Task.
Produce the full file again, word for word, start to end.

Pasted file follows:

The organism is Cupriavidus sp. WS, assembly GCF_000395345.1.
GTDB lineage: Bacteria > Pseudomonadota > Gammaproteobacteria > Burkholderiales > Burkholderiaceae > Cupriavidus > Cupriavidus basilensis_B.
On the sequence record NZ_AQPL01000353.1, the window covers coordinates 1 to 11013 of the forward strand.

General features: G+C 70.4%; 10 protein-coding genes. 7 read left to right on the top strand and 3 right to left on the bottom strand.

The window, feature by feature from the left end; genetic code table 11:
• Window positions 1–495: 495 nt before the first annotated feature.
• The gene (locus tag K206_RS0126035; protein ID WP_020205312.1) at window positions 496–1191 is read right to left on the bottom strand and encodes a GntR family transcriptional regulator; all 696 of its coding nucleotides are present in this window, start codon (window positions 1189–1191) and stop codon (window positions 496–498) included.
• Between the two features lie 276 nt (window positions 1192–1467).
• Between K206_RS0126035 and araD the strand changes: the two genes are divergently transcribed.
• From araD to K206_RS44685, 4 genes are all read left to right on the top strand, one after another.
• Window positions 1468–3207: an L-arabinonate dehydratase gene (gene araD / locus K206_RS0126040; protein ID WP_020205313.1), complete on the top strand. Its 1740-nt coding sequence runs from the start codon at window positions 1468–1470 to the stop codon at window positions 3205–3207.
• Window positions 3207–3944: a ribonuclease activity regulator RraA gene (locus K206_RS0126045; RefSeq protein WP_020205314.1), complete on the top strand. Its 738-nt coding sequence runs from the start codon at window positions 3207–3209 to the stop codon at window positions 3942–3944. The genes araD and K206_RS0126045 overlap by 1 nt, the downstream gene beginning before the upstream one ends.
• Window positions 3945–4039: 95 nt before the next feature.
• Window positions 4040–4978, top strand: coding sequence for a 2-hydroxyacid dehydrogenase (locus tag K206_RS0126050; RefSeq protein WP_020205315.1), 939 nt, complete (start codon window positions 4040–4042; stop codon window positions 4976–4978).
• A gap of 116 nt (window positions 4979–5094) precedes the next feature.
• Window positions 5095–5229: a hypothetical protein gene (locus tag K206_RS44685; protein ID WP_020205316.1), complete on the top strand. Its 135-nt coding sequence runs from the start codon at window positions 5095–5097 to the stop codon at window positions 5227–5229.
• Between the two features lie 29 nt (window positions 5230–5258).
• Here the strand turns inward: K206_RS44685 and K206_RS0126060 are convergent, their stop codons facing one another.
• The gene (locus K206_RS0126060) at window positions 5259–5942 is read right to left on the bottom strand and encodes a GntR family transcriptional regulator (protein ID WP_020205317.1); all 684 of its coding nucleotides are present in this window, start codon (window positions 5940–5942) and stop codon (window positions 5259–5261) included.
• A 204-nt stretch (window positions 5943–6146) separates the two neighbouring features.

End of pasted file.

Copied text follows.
The organism is Cupriavidus sp. WS, assembly GCF_000395345.1.
GTDB lineage: Bacteria > Pseudomonadota > Gammaproteobacteria > Burkholderiales > Burkholderiaceae > Cupriavidus > Cupriavidus basilensis_B.
On the sequence record NZ_AQPL01000353.1, the window covers coordinates 1 to 11013 of the forward strand.

General features: G+C 70.4%; 10 protein-coding genes. 7 read left to right on the top strand and 3 right to left on the bottom strand.

The window, feature by feature from the left end; genetic code table 11:
• Window positions 1–495: 495 nt before the first annotated feature.
• The gene (locus tag K206_RS0126035; protein ID WP_020205312.1) at window positions 496–1191 is read right to left on the bottom strand and encodes a GntR family transcriptional regulator; all 696 of its coding nucleotides are present in this window, start codon (window positions 1189–1191) and stop codon (window positions 496–498) included.
• Between the two features lie 276 nt (window positions 1192–1467).
• Between K206_RS0126035 and araD the strand changes: the two genes are divergently transcribed.
• From araD to K206_RS44685, 4 genes are all read left to right on the top strand, one after another.
• Window positions 1468–3207: an L-arabinonate dehydratase gene (gene araD / locus K206_RS0126040; protein ID WP_020205313.1), complete on the top strand. Its 1740-nt coding sequence runs from the start codon at window positions 1468–1470 to the stop codon at window positions 3205–3207.
• Window positions 3207–3944: a ribonuclease activity regulator RraA gene (locus K206_RS0126045; RefSeq protein WP_020205314.1), complete on the top strand. Its 738-nt coding sequence runs from the start codon at window positions 3207–3209 to the stop codon at window positions 3942–3944. The genes araD and K206_RS0126045 overlap by 1 nt, the downstream gene beginning before the upstream one ends.
• Window positions 3945–4039: 95 nt before the next feature.
• Window positions 4040–4978, top strand: coding sequence for a 2-hydroxyacid dehydrogenase (locus tag K206_RS0126050; RefSeq protein WP_020205315.1), 939 nt, complete (start codon window positions 4040–4042; stop codon window positions 4976–4978).
• A gap of 116 nt (window positions 4979–5094) precedes the next feature.
• Window positions 5095–5229: a hypothetical protein gene (locus tag K206_RS44685; protein ID WP_020205316.1), complete on the top strand. Its 135-nt coding sequence runs from the start codon at window positions 5095–5097 to the stop codon at window positions 5227–5229.
• Between the two features lie 29 nt (window positions 5230–5258).
• Here the strand turns inward: K206_RS44685 and K206_RS0126060 are convergent, their stop codons facing one another.
• The gene (locus K206_RS0126060) at window positions 5259–5942 is read right to left on the bottom strand and encodes a GntR family transcriptional regulator (protein ID WP_020205317.1); all 684 of its coding nucleotides are present in this window, start codon (window positions 5940–5942) and stop codon (window positions 5259–5261) included.
• A 204-nt stretch (window positions 5943–6146) separates the two neighbouring features.